Adding an EMV chip to a card is complicated, so issuers are doing it one category at a time. So far they tend to be concentrating their efforts on cards aimed at big spenders and corporations, or on those that are co-branded with airlines and international hotel chains.
Like most issuers, Chase began with cards showing the most international purchases, according to Vicente. “We knew those customers would value this new innovation the most,” says Vicente. “The response has been fantastic, especially for folks who no longer have to line up to pay cash to get their tickets at the airport or the rails system. There are a lot of kiosks in those places.”
Why are we getting chip-and-signature?
While chip-and-PIN cards are prevalent in Europe and Asia, the U.S. market offers a PIN option on only a dozen cards, mainly issued by credit unions. PenFed offers four credit cards with both signature and PIN capability, and a $20 donation will get you into the credit union. PenFed declined to speak on record. Wells Fargo has a high-end PIN option as well, but also turned down a request for an interview.
Representatives of Chase and American Express say chip-and-signature is all they offer to U.S. cardholders and it’s not an issue. However, overseas travelers occasionally report problems using chip-and-signature cards at unmanned kiosks.
Is signature-only enough to prevent card fraud, especially traveling outside the U.S.? Not entirely, says Randy Vanderhoof, executive director of the Smart Card Alliance. “Chip-and-signature cards solve the problem of counterfeit card fraud, but they don’t solve for lost and stolen card fraud,” says Vanderhoof. “Having a PIN would add an additional level of protection.”
Chip-and-signature cards solve the problem of counterfeit card fraud, but they don’t solve for lost and stolen card fraud.
|— Randy Vanderhoof|
Smart Card Alliance
The standard argument to that has been that financial institutions issue millions of credit cards that don’t support PINs, so there’s a significant learning curve for consumers and merchants to change how they use their cards. Berg points out that Americans carry more credit cards than is typical in other countries — four or five on average. To memorize that many PINs is a point of resistance, and the first time a customer enters one wrong and a card is rejected, that registers as a card that didn’t work.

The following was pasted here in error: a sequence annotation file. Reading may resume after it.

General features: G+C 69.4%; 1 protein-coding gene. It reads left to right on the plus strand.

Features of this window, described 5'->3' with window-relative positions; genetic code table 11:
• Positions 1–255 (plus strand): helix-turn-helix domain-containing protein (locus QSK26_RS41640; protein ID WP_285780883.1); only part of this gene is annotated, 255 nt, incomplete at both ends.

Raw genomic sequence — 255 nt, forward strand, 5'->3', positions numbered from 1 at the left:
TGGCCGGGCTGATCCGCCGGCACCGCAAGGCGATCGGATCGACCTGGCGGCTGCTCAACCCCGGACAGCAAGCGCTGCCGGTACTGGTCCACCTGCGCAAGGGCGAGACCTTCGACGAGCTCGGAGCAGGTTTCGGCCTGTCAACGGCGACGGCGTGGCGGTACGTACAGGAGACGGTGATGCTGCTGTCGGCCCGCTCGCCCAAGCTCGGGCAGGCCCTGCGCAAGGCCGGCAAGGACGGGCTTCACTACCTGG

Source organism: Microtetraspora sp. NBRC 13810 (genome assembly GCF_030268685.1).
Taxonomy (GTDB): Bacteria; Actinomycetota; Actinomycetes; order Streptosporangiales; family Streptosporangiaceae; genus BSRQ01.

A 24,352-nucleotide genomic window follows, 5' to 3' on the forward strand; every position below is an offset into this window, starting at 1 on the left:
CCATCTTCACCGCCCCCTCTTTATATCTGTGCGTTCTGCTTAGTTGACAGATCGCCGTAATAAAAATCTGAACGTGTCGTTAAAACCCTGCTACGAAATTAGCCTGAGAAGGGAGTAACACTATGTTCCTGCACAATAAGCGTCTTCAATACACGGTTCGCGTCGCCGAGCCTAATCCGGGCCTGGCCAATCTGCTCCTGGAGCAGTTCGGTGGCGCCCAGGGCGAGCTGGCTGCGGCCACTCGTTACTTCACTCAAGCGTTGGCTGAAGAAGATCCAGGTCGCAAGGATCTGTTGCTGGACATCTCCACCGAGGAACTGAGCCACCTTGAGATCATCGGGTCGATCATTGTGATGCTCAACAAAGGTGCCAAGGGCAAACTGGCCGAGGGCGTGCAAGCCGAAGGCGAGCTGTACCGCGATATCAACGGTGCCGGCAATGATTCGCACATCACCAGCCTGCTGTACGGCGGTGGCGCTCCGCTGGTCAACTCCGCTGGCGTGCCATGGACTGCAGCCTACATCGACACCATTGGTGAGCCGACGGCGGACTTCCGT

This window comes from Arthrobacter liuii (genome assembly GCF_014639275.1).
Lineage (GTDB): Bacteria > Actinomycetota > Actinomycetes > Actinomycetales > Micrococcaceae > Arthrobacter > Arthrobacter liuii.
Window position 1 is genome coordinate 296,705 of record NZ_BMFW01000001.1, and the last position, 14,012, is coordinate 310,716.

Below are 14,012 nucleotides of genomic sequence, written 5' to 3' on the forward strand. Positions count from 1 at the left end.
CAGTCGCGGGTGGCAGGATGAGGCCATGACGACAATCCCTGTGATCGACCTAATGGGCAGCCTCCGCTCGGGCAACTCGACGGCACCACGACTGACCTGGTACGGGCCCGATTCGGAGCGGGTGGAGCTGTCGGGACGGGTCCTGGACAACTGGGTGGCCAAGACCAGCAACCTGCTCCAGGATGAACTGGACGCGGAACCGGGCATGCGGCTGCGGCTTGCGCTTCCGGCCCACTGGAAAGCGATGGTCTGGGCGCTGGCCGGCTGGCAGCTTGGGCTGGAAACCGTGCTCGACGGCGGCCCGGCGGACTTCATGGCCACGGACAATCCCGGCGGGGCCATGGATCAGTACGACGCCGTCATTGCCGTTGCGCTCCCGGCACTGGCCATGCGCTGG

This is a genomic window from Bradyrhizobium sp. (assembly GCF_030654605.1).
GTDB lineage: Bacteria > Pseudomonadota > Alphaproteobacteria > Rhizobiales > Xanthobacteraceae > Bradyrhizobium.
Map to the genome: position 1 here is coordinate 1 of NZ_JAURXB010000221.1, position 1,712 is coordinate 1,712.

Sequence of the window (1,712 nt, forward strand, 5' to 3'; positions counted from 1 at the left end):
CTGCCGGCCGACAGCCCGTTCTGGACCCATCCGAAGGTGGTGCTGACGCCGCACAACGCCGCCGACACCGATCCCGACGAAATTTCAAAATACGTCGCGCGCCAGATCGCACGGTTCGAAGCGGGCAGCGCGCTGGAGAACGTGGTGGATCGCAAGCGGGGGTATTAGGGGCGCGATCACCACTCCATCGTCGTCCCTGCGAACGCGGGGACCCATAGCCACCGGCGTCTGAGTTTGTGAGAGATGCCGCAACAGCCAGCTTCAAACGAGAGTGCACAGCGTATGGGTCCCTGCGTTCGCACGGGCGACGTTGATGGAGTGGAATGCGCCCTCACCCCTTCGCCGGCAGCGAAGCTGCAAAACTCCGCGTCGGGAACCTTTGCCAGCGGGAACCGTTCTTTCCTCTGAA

MasterCard and Visa have taken slightly different stands on the PIN vs. signature issue. MasterCard publically announced to issuers that it will support either signature or PIN. Visa advised its issuers that it recommends chip-and-signature, but will support financial institutions that want to issue a PIN. “It’s not that the entire industry has decided on one method,” Vanderhoof says. “It’s still being left up to financial institutions whether they want to take that risk associated with issues of consumer learning and customer support.”
“Everyone agrees — merchants, consumers and financial institutions — that in moving to the more secure platform of EMV, we don’t want to create headaches that cause consumers not to want to use this,” Vanderhoof says.
Will we get a PIN option?
Berg predicts a PIN option will be added to chip cards eventually, based on his experience helping other countries — including Japan, Brazil and Taiwan — make the transition to EMV. “Many issuers may start off not supporting PIN in their first round, but then in a couple years, once they have all the functionality to support offline PIN for the chip, we may see more cards going to PIN support,” Berg says. “Chip-and-signature is easier to implement in the credit card environment.”
Employing the chip, even without the PIN, will alleviate what he sees as the real problem: counterfeiting. “PIN does add an additional element of security, but PIN is not a panacea for security,” Berg says. ATM fraud is on the rise and ATM cards have always used PINs, he points out. Seven people were arrested in the U.S. in May after criminals stole $45 million in a matter of hours by hacking into a database of prepaid debit cards and draining cash machines around the globe. “There are a lot of instances where organized crime elements have been able to capture the PIN and the information, clone cards and hit ATM networks,” says Berg.
Altering the U.S. payment system to acknowledge microchips is no small task. “We have one of the most complicated payment ecosystems in the world,” says Vanderhoof. Other countries made the transition to EMV at a fraction of the time and cost, he points out. “Canada, for example, one of most recent to adopt EMV, has five primary financial institutions. They only needed those five to agree and the entire card market could change.”
By contrast, the U.S. has more than 10,000 card issuers, a million merchants and 8 million POS devices that accept cards, Vanderhoof notes. All have to change. “Businesses only make investments on that scale if there’s a demonstrated return,” says Vanderhoof. “They had to see that fraud was bad and getting worse. They’re making the investment as insurance on future losses.”
At this point, it’s difficult to predict how quickly the transition to PIN will happen — if it happens at all. But it’s safe to say we’ll soon be inserting, instead of swiping.